Sweden loves Eurovision. Not only is Sweden exceptionally good at the contest, being the second most successful nation after Ireland, but there is something culturally ingrained which surely explains why Sweden is so prolific in the contest.
Swedes sing a lot. A lot a lot. At formal student dinners, during cultural celebrations, on the streets, in staff rooms, everywhere. Choirs are very popular in Sweden, and even though atypically they are perceived as being very vested in a Christian context, in Sweden this isn’t necessarily the case. There are plenty of choirs which are more secular, are linked instead to youth groups or student organisations and student nations. As a result, the country is full of song…a lot of the time. So how do they prepare for and celebrate Europe’s biggest musical competition?
Structure in Sweden
Sweden uses another television show, called Melodifestivalen, to select who will represent the country at the Eurovision Song Contest. Members of the public apply to take part, and through a series of auditions, televised rounds and a final, the Swedish public choose who will represent the country at large. It is the most watched television show in the country year on year, proving the Swedish peoples’ affinity with the contest at large. It is televised on a Saturday night, and thus far I have seen people combining the screening with lots of godis (candy) to combine two Swedish rights of passage: Melodifestivalen and lördagsgodis (Saturday candy). I’ve seen people attending gasques during the televised rounds of the competition and streaming Melodifestivalen on their phones whilst the gasque is happening….really.
Memorable Swedish Eurovision participants
As ever when it comes to commentary on the campest, glammest elements of Swedish culture, I go to my best friend Marit to instruct me in the history on all that glitters in Sverige.
ABBA, of course. Sweden’s first winners of the competition in 1974, the quartet won with “Waterloo.” They sang the version at the Eurovision Song Contest in English, though also have a Swedish version. This shot them to international fame, and cemented them as one of Sweden’s most coveted exports. (If you watch the video please ignore the gross commentator at the beginning).
Roger Pontare in 2000 with “When The Spirits Are Calling My Name.” In Swedish it’s called “När vindarna viskar mitt namn”, and if you are moving to Sweden soon you will recognise the Swedish version as a mainstay of many cheesy clubnights and karaoke nights for Swedes. The costumes are gorgeous, and are a nod to Sweden’s indigenous Sami community, and I’m not surprised that the song has had lasting success.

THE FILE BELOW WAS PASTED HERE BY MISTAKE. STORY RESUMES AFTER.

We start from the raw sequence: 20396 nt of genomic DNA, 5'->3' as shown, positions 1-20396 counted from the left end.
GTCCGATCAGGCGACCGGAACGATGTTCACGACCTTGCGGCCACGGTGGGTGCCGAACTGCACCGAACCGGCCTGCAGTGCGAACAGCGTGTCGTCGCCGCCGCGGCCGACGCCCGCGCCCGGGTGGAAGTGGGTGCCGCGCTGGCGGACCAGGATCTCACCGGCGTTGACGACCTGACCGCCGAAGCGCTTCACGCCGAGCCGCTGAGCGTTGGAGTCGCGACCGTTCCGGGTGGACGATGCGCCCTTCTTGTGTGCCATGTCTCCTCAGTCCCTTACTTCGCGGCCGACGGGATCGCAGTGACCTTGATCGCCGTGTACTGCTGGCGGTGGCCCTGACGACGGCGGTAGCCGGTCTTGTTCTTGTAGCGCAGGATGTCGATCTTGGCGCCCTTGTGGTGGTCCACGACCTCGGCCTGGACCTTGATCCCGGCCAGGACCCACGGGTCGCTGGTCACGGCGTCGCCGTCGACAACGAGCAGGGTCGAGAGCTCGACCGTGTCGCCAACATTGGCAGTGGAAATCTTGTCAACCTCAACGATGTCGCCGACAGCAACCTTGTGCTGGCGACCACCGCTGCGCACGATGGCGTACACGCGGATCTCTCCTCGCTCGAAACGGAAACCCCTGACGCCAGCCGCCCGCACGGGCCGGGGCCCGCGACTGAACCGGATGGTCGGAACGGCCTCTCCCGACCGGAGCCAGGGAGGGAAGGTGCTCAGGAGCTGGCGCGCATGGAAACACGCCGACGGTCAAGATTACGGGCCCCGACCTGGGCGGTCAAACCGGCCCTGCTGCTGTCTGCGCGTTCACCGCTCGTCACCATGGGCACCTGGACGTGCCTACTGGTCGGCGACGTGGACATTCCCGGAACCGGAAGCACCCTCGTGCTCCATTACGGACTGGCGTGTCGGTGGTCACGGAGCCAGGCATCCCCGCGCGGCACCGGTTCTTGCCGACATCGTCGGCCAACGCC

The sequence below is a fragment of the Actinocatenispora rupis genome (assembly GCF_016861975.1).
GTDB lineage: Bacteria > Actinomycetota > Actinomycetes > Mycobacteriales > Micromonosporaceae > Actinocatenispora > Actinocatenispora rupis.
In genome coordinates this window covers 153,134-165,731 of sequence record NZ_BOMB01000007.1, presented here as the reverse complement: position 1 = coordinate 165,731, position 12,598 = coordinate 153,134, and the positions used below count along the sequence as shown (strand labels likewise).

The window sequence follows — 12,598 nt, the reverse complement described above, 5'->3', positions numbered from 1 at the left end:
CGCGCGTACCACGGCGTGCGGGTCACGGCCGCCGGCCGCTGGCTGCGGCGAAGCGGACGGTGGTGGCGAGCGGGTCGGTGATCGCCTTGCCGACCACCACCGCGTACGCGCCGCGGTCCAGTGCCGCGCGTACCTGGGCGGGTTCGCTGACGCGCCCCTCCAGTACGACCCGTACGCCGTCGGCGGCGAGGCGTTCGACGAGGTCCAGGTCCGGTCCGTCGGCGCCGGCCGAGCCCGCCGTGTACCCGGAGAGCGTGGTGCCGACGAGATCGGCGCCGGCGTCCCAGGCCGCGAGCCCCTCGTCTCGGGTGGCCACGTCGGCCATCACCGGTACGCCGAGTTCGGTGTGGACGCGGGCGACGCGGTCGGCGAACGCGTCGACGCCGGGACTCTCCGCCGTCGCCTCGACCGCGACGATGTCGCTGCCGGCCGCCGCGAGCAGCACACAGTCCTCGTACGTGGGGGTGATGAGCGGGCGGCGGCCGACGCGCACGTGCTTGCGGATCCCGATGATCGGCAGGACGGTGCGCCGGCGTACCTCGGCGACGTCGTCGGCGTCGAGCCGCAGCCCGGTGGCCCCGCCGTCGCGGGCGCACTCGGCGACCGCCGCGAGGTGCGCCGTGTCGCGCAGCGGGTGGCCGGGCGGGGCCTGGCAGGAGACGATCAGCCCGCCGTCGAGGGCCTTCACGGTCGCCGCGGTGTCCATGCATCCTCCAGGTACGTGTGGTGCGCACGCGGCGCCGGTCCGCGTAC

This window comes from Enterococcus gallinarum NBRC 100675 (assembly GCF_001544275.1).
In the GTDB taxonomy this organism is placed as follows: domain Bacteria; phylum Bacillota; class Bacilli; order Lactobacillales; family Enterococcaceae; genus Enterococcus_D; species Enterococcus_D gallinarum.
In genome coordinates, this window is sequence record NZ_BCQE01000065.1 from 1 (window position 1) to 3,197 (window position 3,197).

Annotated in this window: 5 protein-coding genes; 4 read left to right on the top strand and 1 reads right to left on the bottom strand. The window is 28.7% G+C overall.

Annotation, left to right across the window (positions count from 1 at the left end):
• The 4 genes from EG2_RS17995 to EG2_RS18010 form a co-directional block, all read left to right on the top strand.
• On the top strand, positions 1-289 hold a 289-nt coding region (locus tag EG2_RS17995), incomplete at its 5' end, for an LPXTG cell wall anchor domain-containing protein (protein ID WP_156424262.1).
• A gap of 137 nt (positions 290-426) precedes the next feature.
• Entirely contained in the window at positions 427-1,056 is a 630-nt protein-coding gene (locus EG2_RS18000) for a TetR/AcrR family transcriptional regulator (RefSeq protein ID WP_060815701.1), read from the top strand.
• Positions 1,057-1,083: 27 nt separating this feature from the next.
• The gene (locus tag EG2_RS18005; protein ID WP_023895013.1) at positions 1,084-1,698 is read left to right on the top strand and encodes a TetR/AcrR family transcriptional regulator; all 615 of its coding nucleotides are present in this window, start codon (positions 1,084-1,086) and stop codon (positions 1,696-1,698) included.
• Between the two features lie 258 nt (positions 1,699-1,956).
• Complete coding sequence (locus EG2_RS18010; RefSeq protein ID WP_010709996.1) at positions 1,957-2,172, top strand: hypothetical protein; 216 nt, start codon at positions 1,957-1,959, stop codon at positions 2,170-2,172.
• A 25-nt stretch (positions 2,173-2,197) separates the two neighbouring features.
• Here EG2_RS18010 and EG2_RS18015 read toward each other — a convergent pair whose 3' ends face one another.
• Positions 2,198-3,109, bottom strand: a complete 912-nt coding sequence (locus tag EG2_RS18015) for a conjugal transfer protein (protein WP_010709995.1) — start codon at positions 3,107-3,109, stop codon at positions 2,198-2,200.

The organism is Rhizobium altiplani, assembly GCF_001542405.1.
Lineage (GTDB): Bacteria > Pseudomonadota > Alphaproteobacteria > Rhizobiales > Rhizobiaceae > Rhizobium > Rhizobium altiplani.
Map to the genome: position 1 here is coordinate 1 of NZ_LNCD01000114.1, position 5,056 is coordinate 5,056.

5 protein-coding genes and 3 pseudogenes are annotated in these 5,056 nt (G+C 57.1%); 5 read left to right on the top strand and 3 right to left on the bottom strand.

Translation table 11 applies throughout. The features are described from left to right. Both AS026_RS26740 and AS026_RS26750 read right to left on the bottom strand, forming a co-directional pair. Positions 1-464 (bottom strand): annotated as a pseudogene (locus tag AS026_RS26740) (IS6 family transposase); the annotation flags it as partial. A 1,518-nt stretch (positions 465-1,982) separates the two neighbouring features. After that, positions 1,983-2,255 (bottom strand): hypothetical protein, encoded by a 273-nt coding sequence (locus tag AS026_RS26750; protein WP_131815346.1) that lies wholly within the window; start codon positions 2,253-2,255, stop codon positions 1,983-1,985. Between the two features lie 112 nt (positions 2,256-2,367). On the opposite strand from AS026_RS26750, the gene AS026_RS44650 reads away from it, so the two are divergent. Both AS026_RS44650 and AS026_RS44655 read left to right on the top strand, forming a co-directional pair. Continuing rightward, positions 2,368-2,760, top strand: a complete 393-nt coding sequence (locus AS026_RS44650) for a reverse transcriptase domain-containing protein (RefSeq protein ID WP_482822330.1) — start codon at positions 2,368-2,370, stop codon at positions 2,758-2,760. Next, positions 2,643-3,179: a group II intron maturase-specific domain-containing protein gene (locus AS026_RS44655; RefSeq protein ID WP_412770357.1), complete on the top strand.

Loreen with “Euphoria.” For me, this is particularly memorable as my corridor mate in my first year of university had this as his alarm. And he never turned it off. Ev.er. SO, whilst I don’t have particularly euphoric memories of this song, looking back on the performance you can see why it won in 2012, with elements of not just the song being strong, but the narrative of her dance, the costume, all components of her song tell a compelling story, which is what Eurovision is all about isn’t it?
Tomas Ledin in 1980 with “Just Nu.” It’s quite a different speed to these other ones, but as Marit said to me, the shirt is very leopardy and very 80s and fabulous. Good choice Sweden.
Björn Skifs in 1978 when he messed up his lines on-stage, one for the history books.
Claes-Göran Hederström feeling himself in 1968 with some particularly jazzy dance moves for his song “Det Börjar Verka Kärlek, Banne Mej.”
Sweden is big on Eurovision parties. Given that tomorrow, May 12, is the big event itself, this year hosted in Lisbon, what sort of activities are people getting up to here in Sverige?
Some people are having corridor parties with their friends of different nationalities. I’ve heard of people having potlucks where everyone brings a dish from their home country as everyone crowds around a laptop to watch the contest all together. Which seems like a pretty nice way to celebrate the diversity and international community which the contest harvests!
In Stockholm, many clubs and restaurants have extended opening hours so that people can enjoy the contest in its entirety. Some pubs and bars are having competitions where you score the acts together and have a competition to try and figure out who will win.
In Stockholm there is also the specific “Eurovision Village”, situated on Kungsträdgården in the city centre, to act as a hub for people wanting to see the contest as part of a big group, and enjoy the lively outdoor atmosphere.
What about you? Do you celebrate Eurovision, or a similar kind of contest, in your home country? Leave comments below!